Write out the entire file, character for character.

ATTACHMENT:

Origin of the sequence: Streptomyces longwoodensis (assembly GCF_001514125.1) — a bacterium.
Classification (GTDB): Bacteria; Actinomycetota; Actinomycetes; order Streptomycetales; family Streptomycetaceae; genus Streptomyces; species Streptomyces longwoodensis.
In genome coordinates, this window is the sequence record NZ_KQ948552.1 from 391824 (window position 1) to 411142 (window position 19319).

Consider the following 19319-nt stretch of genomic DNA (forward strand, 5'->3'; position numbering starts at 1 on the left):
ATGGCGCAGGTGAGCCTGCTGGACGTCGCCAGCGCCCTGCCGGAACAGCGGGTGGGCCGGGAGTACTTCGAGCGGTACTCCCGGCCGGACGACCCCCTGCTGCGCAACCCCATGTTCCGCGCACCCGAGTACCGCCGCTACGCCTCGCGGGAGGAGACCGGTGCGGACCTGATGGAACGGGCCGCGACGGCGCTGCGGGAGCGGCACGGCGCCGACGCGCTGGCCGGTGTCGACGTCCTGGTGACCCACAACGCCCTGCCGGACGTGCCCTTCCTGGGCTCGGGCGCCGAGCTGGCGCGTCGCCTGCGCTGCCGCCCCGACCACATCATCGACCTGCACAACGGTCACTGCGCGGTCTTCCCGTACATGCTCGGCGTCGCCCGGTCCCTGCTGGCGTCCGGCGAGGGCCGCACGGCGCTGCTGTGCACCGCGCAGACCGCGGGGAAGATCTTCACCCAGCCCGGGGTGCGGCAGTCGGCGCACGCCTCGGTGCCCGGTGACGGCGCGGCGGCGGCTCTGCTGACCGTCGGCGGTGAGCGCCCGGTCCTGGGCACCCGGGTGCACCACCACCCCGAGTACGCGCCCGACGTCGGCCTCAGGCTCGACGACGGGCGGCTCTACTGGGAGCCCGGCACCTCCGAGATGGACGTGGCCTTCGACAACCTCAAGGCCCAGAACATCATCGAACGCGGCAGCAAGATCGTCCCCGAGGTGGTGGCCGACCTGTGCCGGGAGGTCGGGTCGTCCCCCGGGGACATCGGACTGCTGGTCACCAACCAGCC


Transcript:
Origin of the sequence: Streptomyces longwoodensis (assembly GCF_001514125.1) — a bacterium.
Classification (GTDB): Bacteria; Actinomycetota; Actinomycetes; order Streptomycetales; family Streptomycetaceae; genus Streptomyces; species Streptomyces longwoodensis.
In genome coordinates, this window is the sequence record NZ_KQ948552.1 from 391824 (window position 1) to 411142 (window position 19319).

Consider the following 19319-nt stretch of genomic DNA (forward strand, 5'->3'; position numbering starts at 1 on the left):
ATGGCGCAGGTGAGCCTGCTGGACGTCGCCAGCGCCCTGCCGGAACAGCGGGTGGGCCGGGAGTACTTCGAGCGGTACTCCCGGCCGGACGACCCCCTGCTGCGCAACCCCATGTTCCGCGCACCCGAGTACCGCCGCTACGCCTCGCGGGAGGAGACCGGTGCGGACCTGATGGAACGGGCCGCGACGGCGCTGCGGGAGCGGCACGGCGCCGACGCGCTGGCCGGTGTCGACGTCCTGGTGACCCACAACGCCCTGCCGGACGTGCCCTTCCTGGGCTCGGGCGCCGAGCTGGCGCGTCGCCTGCGCTGCCGCCCCGACCACATCATCGACCTGCACAACGGTCACTGCGCGGTCTTCCCGTACATGCTCGGCGTCGCCCGGTCCCTGCTGGCGTCCGGCGAGGGCCGCACGGCGCTGCTGTGCACCGCGCAGACCGCGGGGAAGATCTTCACCCAGCCCGGGGTGCGGCAGTCGGCGCACGCCTCGGTGCCCGGTGACGGCGCGGCGGCGGCTCTGCTGACCGTCGGCGGTGAGCGCCCGGTCCTGGGCACCCGGGTGCACCACCACCCCGAGTACGCGCCCGACGTCGGCCTCAGGCTCGACGACGGGCGGCTCTACTGGGAGCCCGGCACCTCCGAGATGGACGTGGCCTTCGACAACCTCAAGGCCCAGAACATCATCGAACGCGGCAGCAAGATCGTCCCCGAGGTGGTGGCCGACCTGTGCCGGGAGGTCGGGTCGTCCCCCGGGGACATCGGACTGCTGGTCACCAACCAGCC